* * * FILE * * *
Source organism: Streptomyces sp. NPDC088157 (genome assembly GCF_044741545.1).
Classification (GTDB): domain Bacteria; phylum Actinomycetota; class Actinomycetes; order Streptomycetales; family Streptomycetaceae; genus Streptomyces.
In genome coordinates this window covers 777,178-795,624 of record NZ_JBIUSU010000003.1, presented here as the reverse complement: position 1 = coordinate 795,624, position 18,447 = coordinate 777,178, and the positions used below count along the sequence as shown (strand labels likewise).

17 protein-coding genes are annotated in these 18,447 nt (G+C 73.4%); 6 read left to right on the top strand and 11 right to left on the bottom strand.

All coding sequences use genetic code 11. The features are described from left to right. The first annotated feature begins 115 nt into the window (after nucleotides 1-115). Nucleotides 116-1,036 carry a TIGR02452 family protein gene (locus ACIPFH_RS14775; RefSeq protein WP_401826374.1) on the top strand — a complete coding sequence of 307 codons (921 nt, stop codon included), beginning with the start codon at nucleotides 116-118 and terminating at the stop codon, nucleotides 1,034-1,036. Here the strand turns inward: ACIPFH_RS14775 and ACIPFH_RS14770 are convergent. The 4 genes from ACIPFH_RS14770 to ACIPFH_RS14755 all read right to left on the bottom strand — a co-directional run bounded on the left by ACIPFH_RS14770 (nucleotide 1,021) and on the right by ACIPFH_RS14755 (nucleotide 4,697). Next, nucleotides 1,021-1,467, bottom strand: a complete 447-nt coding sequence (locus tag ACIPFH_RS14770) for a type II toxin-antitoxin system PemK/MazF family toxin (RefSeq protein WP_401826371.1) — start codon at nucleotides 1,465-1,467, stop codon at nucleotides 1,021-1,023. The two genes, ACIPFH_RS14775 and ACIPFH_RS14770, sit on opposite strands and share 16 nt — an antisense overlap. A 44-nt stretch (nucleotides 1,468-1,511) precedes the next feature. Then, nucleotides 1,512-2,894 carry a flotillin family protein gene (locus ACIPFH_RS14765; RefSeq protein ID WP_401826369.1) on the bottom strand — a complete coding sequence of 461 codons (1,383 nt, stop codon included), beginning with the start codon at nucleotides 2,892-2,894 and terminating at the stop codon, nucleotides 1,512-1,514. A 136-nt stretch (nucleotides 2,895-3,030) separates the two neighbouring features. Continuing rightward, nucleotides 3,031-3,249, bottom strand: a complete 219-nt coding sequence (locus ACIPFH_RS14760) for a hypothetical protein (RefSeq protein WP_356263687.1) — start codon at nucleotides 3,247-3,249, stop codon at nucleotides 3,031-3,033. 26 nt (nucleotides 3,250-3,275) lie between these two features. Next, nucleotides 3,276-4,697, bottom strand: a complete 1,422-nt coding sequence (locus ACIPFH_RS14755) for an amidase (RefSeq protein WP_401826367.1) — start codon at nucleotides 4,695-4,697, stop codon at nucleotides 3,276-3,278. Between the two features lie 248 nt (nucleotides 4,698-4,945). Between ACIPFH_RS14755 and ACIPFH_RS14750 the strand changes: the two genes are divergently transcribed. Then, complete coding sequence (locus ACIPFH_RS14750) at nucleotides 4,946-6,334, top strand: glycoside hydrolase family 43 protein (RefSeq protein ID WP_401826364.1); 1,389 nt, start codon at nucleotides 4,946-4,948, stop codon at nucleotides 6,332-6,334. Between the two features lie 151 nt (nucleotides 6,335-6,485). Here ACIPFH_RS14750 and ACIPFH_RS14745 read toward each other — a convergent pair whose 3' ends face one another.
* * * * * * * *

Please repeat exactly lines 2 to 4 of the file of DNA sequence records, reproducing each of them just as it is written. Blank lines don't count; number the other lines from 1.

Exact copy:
Classification (GTDB): domain Bacteria; phylum Actinomycetota; class Actinomycetes; order Streptomycetales; family Streptomycetaceae; genus Streptomyces.
In genome coordinates this window covers 777,178-795,624 of record NZ_JBIUSU010000003.1, presented here as the reverse complement: position 1 = coordinate 795,624, position 18,447 = coordinate 777,178, and the positions used below count along the sequence as shown (strand labels likewise).

17 protein-coding genes are annotated in these 18,447 nt (G+C 73.4%); 6 read left to right on the top strand and 11 right to left on the bottom strand.